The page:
The government of London and its relations with the Crown 1400-1450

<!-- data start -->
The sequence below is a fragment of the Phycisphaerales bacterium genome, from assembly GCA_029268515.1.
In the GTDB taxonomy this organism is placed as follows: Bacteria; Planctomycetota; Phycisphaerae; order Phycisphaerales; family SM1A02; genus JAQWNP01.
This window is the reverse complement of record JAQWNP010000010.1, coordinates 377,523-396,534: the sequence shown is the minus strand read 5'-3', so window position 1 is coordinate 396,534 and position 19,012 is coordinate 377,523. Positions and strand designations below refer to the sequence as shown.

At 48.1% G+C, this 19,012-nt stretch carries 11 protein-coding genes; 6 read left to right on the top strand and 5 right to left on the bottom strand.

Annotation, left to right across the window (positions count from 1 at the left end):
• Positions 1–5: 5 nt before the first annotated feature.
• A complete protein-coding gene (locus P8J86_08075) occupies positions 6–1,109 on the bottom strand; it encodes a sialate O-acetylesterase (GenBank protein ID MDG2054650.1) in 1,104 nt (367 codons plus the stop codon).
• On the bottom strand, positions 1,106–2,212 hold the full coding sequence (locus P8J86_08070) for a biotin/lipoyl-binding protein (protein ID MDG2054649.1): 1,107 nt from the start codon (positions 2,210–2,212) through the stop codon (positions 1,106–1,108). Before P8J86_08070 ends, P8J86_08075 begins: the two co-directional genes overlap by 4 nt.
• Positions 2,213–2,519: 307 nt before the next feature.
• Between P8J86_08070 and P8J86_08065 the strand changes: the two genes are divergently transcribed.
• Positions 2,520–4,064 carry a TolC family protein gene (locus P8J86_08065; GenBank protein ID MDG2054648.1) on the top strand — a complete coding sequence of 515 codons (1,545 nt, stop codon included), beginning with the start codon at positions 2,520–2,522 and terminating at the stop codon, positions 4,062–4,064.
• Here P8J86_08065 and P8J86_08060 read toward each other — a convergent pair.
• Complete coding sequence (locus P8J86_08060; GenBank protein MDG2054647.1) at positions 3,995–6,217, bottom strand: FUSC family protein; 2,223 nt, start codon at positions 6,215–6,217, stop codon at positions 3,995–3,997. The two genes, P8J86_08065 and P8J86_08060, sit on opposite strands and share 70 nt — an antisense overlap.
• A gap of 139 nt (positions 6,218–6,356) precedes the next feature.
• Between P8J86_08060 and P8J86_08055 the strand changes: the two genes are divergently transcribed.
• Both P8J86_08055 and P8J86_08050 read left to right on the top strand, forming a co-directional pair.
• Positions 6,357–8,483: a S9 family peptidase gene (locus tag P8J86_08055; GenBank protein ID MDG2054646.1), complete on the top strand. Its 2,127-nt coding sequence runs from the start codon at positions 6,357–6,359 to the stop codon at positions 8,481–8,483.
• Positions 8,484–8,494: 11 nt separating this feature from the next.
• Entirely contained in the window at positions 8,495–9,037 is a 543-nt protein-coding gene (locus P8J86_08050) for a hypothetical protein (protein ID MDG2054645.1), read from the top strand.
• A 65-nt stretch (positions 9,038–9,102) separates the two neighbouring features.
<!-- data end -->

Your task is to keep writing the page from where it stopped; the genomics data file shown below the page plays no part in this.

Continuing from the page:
The available sources have, to some extent, determined the form of this thesis, which was undertaken in the hope that a more detailed study of the relations between London and the Crown during the years 1400-1150 would place in perspective the crises with which it begins and ends. The most important source of material for this study has been the Journals of the Court of Aldermen and Common Council which survive from 1416 (the years 1429- 1436 are missing). Historians with the help of a nineteenth century index have quarried in these Journals, but they have never been read through systematically. Journals nos. 3 and 6, having been wrongly bound up, could not be used until their pages had been sorted into the correct order from the internal evidence of their contents. The scribes who compiled the Journals were both careless and cautious which increases the difficulty in interpreting their crabbed notes. From studying the Journals dominant themes emerged which were then followed up at the Public Record Office and elsewhere. The conclusions from this study fall into three main categories. The Journals provided a great deal of material from which it was possible to draw a much more detailed picture of the machinery and business of the government of medieval London. The Aldermen and civic officials emerge as conservative, but conscientious, men who might press hardly upon minority interests, but had constantly before their eyes the needs of the City as a whole. Secondly it has been possible to tidy up the chronology of the crises themselves. At such times as Bolingbroke's usurpation and Cade's revolt the civic scribes were least active and most cautious. But it seems clear that the London support for both these men has been exaggerated and that the fundamental conservatism of the City governors was not easily rocked, whether by royal scions or Kentish peasants. But this study has proved most useful where the more mundane contact between the Crown and the citizens could be examined, In this way it has been possible to place the financial relations between the King and the City in perspective, and to realize that the King did not come as a beggar to the Londoners, since he had at his disposal all the chartered freedoms and privileges which were essential to the communal and economic life of the City. London, in spite of its great prestige and financial importance, still operated in the fifteenth century within a framework of royal privilege. 'While the memory of Richard II's action in 1392 was still, green, the Londoners were in no position to demand redress of grievances before supply. In understanding the delicate balance of the relationship between the Crown and the Londoners it is easier to understand the survival of the Lancastrian dynasty.